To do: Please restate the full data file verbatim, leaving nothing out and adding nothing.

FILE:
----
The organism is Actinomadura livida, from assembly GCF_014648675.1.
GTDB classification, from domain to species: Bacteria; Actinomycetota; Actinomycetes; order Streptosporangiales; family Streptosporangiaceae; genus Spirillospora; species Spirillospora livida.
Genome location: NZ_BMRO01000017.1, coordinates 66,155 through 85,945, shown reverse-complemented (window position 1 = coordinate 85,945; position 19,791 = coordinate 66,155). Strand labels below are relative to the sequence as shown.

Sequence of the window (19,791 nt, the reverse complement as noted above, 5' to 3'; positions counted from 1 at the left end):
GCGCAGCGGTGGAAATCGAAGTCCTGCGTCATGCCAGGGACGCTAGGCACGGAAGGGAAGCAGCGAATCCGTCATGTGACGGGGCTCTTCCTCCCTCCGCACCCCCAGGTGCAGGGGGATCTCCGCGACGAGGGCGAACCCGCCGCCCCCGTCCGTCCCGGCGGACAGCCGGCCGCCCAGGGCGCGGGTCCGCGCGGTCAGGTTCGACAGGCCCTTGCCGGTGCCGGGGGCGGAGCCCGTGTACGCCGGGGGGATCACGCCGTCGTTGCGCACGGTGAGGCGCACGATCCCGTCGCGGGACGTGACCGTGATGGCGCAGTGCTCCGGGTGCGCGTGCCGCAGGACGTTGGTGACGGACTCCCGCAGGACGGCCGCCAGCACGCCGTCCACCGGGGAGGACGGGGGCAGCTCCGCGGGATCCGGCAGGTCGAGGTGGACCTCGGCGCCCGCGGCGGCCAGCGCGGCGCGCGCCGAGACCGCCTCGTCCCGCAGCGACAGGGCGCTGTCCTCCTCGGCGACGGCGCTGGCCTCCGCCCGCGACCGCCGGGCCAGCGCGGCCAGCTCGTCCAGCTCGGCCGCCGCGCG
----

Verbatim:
The organism is Actinomadura livida, from assembly GCF_014648675.1.
GTDB classification, from domain to species: Bacteria; Actinomycetota; Actinomycetes; order Streptosporangiales; family Streptosporangiaceae; genus Spirillospora; species Spirillospora livida.
Genome location: NZ_BMRO01000017.1, coordinates 66,155 through 85,945, shown reverse-complemented (window position 1 = coordinate 85,945; position 19,791 = coordinate 66,155). Strand labels below are relative to the sequence as shown.

Sequence of the window (19,791 nt, the reverse complement as noted above, 5' to 3'; positions counted from 1 at the left end):
GCGCAGCGGTGGAAATCGAAGTCCTGCGTCATGCCAGGGACGCTAGGCACGGAAGGGAAGCAGCGAATCCGTCATGTGACGGGGCTCTTCCTCCCTCCGCACCCCCAGGTGCAGGGGGATCTCCGCGACGAGGGCGAACCCGCCGCCCCCGTCCGTCCCGGCGGACAGCCGGCCGCCCAGGGCGCGGGTCCGCGCGGTCAGGTTCGACAGGCCCTTGCCGGTGCCGGGGGCGGAGCCCGTGTACGCCGGGGGGATCACGCCGTCGTTGCGCACGGTGAGGCGCACGATCCCGTCGCGGGACGTGACCGTGATGGCGCAGTGCTCCGGGTGCGCGTGCCGCAGGACGTTGGTGACGGACTCCCGCAGGACGGCCGCCAGCACGCCGTCCACCGGGGAGGACGGGGGCAGCTCCGCGGGATCCGGCAGGTCGAGGTGGACCTCGGCGCCCGCGGCGGCCAGCGCGGCGCGCGCCGAGACCGCCTCGTCCCGCAGCGACAGGGCGCTGTCCTCCTCGGCGACGGCGCTGGCCTCCGCCCGCGACCGCCGGGCCAGCGCGGCCAGCTCGTCCAGCTCGGCCGCCGCGCG